Understanding the U.S. Canada Customs Clearance
U.S. Customs and Border Protection (CBP) cites “missing or incomplete paperwork” as the top reason goods are either delayed at the border, or denied entry altogether. Further, the U.S. Commerce Department warns U.S. businesses entering the Canadian market of the “surprisingly challenging” Canadian customs documentation process, and advises, “Doing business in Canada is not the same as doing business in the United States.” U.S. businesses would do well to heed these warnings and familiarize themselves with the basics of the U.S./Canada border clearance process.
For goods entering Canada, there’s no such thing as an “ordinary” cross-border supply chain, since the process a shipment has to follow depends on its contents. Different goods trigger different requirements. Apparel shipments, for example, are controlled by International Trade Canada, while prepackaged consumer products are regulated by Industry Canada. Canada Border Services Agency (CBSA) enforces customs mandates by these and other departments known collectively as “other government departments” (OGDs).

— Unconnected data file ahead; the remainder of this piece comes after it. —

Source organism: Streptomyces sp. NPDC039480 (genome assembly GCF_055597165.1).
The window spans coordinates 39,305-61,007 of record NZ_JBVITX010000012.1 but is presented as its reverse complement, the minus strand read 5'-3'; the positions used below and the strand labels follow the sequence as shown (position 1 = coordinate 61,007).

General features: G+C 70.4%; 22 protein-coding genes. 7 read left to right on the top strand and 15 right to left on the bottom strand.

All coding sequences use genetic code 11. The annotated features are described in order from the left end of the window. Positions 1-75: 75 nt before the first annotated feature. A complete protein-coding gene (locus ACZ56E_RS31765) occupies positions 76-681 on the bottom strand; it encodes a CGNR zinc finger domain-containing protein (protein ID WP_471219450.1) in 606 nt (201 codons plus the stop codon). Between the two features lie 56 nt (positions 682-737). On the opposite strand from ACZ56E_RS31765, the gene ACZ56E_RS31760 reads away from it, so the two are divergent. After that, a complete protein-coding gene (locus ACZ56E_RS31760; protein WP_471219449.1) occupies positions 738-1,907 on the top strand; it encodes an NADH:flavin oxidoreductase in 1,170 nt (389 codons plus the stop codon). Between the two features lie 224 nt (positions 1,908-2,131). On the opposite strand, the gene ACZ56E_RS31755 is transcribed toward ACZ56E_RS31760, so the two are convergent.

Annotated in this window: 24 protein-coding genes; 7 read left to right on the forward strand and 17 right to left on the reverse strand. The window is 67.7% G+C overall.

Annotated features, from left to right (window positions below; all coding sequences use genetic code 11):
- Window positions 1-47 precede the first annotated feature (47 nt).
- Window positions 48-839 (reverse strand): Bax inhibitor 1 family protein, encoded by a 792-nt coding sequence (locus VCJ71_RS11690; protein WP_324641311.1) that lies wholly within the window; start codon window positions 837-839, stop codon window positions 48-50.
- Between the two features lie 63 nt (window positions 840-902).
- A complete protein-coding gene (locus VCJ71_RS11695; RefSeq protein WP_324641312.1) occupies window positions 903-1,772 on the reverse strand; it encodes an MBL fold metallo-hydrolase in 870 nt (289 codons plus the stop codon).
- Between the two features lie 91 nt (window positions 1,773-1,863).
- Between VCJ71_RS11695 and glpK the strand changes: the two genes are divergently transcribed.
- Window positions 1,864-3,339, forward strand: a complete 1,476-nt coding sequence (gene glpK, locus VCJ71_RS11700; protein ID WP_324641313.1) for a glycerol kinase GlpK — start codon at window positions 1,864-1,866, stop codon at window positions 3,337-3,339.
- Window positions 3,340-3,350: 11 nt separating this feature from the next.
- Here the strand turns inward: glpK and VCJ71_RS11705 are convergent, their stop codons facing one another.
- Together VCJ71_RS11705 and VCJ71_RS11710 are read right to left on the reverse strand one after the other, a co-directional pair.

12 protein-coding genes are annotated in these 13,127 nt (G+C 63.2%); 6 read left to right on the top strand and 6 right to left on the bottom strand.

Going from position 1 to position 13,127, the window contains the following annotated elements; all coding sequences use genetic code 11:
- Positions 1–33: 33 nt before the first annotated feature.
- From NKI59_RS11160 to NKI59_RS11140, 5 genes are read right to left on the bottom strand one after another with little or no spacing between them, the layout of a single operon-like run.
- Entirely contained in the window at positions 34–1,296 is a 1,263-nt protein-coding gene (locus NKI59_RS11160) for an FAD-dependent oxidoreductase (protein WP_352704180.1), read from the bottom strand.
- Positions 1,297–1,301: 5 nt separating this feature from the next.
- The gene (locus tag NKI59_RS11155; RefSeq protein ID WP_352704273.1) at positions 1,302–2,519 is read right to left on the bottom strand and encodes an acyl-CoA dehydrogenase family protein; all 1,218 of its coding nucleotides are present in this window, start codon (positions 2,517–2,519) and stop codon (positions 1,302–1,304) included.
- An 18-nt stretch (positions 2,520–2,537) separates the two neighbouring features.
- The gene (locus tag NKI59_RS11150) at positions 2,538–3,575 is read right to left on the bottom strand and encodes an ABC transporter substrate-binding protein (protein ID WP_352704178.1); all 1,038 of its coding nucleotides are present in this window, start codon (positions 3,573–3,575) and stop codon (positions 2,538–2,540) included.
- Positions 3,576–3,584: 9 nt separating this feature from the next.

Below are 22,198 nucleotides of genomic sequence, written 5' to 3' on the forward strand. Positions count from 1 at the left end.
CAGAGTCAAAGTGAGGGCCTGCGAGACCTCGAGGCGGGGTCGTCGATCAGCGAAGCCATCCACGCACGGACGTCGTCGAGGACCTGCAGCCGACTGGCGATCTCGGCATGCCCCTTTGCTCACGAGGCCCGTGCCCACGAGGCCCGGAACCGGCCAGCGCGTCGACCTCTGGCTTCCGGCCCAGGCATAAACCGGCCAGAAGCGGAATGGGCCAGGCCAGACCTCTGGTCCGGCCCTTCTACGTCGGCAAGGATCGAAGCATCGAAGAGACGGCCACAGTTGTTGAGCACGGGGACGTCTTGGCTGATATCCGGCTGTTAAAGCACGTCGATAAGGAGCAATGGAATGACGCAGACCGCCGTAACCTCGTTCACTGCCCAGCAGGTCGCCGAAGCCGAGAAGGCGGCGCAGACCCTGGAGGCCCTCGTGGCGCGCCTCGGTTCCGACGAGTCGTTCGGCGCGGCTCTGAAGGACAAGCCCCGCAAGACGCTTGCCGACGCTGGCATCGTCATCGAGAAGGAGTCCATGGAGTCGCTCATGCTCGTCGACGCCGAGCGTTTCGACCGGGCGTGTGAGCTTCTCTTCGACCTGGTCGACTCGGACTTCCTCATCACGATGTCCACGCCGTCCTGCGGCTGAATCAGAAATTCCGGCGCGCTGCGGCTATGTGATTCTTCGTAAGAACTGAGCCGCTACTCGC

Import requirements are also determined by which Canadian province is the shipment’s end destination.Each of Canada’s 10 provinces maintains its own tax requirements, and several have very strict marketing and labeling codes (in addition to federal marketing and labeling requirements). In Quebec, for example, which lists French as its primary language, explicit mandates are imposed for the use of French on all packaging, signage, instruction materials, and advertisements.
People are often surprised at the complexity of the U.S./Canada trade process and underestimate the resources necessary to ensure full compliance. Many businesses mistakenly assume that given the closeness of the two nations—shared border, shared language, common values—that cross-border shipments must be a breeze. Unfortunately, that is not the case. Not only is the border compliance process complicated, but it is also very fluid. Regulations and protocols change all the time, often with little notice.